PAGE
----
Submitted by Maria.Kapsalaki on Tue, 06/24/2014 - 14:26
We have developed a simple model to estimate ductwork leakage and heat conduction losses in steady-state conditions for a balanced ventilation system. Implemented in a spreadsheet, it allows us to calculate their impact on heat recovery efficiency consistently with EN 15241 without the need for a dynamic simulation tool. One case study shows that the global heat recovery of a balanced ventilation system with a nominal heat recovery of 80% can be reduced to less than 50% if the ductwork leakage and thermal resistance are poor.
Submitted by Maria.Kapsalaki on Thu, 10/31/2013 - 23:16
The 2012 French thermal regulation will include a minimum requirement for residential buildings envelope airtightness, with two options to justify its treatment: a) measurement at commissioning or b) adoption of an approved quality management approach. This paper describes the qualification process for air-tightness measurement authorized technicians when their results are to be used in the EP-calculation method. Our analyses underline the importance of the qualification process to ensure homogeneous measurement practice among technicians.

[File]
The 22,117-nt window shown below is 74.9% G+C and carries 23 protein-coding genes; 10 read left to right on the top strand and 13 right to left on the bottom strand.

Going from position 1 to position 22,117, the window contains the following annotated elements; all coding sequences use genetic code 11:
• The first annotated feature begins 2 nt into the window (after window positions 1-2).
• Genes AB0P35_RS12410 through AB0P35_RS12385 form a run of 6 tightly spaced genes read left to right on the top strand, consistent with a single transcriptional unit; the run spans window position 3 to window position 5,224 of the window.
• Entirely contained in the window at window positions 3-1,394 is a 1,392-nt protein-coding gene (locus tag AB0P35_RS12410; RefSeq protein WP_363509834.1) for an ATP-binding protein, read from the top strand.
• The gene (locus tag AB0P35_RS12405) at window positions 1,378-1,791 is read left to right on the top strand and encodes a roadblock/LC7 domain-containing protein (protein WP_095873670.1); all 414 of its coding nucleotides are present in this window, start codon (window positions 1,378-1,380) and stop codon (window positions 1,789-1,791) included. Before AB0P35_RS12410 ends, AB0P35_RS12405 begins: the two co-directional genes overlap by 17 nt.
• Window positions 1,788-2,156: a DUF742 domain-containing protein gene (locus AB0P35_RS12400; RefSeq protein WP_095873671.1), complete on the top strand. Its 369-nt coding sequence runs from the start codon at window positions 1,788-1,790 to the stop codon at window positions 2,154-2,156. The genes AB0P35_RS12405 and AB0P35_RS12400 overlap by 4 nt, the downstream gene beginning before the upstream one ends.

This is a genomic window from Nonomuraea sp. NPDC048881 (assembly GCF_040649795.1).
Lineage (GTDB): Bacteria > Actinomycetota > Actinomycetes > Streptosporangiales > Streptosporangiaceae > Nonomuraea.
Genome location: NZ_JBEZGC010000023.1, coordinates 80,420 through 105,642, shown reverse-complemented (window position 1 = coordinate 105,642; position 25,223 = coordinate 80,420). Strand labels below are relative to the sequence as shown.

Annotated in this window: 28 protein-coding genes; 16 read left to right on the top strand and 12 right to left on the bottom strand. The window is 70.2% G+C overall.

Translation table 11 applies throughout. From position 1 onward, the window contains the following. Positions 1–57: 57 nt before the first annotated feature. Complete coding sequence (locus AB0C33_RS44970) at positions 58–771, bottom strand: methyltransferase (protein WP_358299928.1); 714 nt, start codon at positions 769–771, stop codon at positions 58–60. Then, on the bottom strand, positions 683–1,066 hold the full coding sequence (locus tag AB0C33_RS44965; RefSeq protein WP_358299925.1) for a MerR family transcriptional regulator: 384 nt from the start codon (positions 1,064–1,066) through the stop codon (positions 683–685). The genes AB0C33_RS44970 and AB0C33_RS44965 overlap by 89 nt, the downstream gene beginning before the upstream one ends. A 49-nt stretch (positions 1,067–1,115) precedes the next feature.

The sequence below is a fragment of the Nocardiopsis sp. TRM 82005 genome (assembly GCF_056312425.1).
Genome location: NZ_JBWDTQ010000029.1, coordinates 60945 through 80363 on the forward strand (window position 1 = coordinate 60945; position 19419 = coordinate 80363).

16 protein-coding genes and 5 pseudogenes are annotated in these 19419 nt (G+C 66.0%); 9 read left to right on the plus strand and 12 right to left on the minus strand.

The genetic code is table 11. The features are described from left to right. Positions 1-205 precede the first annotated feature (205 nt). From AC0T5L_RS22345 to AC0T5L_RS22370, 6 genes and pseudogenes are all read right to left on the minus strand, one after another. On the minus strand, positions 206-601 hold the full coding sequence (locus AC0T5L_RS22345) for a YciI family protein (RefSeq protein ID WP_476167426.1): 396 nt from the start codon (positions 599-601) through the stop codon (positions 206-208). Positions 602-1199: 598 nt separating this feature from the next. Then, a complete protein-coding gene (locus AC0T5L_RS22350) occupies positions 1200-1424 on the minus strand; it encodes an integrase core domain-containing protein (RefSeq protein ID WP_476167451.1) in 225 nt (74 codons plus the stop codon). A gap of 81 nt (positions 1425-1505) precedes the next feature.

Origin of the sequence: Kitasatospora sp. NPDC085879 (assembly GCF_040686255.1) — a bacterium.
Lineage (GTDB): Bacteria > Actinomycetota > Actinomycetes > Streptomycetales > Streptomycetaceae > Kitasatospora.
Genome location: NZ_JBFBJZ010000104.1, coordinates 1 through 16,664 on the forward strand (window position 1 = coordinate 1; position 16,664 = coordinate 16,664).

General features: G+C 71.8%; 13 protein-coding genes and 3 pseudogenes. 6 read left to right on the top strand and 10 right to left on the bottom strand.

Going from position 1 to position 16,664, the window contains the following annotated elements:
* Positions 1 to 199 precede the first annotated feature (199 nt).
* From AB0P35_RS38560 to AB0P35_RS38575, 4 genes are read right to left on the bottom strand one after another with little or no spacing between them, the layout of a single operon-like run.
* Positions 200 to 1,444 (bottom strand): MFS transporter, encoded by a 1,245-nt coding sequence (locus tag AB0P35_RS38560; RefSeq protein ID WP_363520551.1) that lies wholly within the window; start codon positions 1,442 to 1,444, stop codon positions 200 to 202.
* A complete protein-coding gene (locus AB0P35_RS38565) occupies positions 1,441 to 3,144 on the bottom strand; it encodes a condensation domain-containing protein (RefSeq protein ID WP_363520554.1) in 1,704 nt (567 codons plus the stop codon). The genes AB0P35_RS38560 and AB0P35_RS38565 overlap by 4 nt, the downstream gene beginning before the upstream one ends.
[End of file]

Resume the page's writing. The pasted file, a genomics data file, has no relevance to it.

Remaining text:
Submitted by Maria.Kapsalaki on Thu, 10/31/2013 - 11:46
It is foreseen that the 2012 version of the French regulation will include a minimum requirement for the envelope airtightness of residential buildings, with two options to justify its treatment: a) measurement at commissioning or b) adoption of an approved quality management approach. This paper describes the qualification process for authorizing technicians to conduct airtightness measurement when the result is to be used in the EP-calculation method. It also discusses the requirements set for approved quality management approaches.
Submitted by Maria.Kapsalaki on Mon, 10/28/2013 - 11:50
In many locations mechanical ventilation has been the most widely used principle of ventilation over the last 50 years but the conventional system design must be revised to comply with future energy requirements. This paper examines the options and describes a concept for the design of mechanical ventilation systems with minimal pressure loss and minimal energy use. This can provide comfort ventilation and avoid overheating through increased ventilation and night cooling.